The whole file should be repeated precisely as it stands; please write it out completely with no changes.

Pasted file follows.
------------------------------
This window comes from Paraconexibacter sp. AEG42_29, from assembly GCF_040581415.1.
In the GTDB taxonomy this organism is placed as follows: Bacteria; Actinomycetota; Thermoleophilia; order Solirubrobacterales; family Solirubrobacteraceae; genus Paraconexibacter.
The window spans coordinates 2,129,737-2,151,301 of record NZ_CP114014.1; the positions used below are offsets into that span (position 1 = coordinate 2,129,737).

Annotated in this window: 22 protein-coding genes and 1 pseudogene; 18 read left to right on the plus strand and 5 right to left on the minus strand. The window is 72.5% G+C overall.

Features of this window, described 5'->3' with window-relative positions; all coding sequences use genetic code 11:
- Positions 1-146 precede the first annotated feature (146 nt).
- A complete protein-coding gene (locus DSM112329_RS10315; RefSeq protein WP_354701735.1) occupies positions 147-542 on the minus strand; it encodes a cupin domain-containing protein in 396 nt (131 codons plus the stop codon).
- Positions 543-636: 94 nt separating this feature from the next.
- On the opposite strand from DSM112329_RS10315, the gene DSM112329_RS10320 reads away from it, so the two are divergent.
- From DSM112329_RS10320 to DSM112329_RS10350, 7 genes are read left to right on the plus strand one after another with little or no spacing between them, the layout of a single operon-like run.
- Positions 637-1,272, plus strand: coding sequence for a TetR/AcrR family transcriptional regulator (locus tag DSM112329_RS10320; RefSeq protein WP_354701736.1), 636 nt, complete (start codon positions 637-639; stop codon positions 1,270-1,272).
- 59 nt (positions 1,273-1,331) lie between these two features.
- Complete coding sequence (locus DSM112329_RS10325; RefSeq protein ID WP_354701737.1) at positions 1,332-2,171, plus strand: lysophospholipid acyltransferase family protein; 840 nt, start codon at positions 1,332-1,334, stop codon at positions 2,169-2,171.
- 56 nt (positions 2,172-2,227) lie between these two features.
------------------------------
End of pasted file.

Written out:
This window comes from Paraconexibacter sp. AEG42_29, from assembly GCF_040581415.1.
In the GTDB taxonomy this organism is placed as follows: Bacteria; Actinomycetota; Thermoleophilia; order Solirubrobacterales; family Solirubrobacteraceae; genus Paraconexibacter.
The window spans coordinates 2,129,737-2,151,301 of record NZ_CP114014.1; the positions used below are offsets into that span (position 1 = coordinate 2,129,737).

Annotated in this window: 22 protein-coding genes and 1 pseudogene; 18 read left to right on the plus strand and 5 right to left on the minus strand. The window is 72.5% G+C overall.

Features of this window, described 5'->3' with window-relative positions; all coding sequences use genetic code 11:
- Positions 1-146 precede the first annotated feature (146 nt).
- A complete protein-coding gene (locus DSM112329_RS10315; RefSeq protein WP_354701735.1) occupies positions 147-542 on the minus strand; it encodes a cupin domain-containing protein in 396 nt (131 codons plus the stop codon).
- Positions 543-636: 94 nt separating this feature from the next.
- On the opposite strand from DSM112329_RS10315, the gene DSM112329_RS10320 reads away from it, so the two are divergent.
- From DSM112329_RS10320 to DSM112329_RS10350, 7 genes are read left to right on the plus strand one after another with little or no spacing between them, the layout of a single operon-like run.
- Positions 637-1,272, plus strand: coding sequence for a TetR/AcrR family transcriptional regulator (locus tag DSM112329_RS10320; RefSeq protein WP_354701736.1), 636 nt, complete (start codon positions 637-639; stop codon positions 1,270-1,272).
- 59 nt (positions 1,273-1,331) lie between these two features.
- Complete coding sequence (locus DSM112329_RS10325; RefSeq protein ID WP_354701737.1) at positions 1,332-2,171, plus strand: lysophospholipid acyltransferase family protein; 840 nt, start codon at positions 1,332-1,334, stop codon at positions 2,169-2,171.
- 56 nt (positions 2,172-2,227) lie between these two features.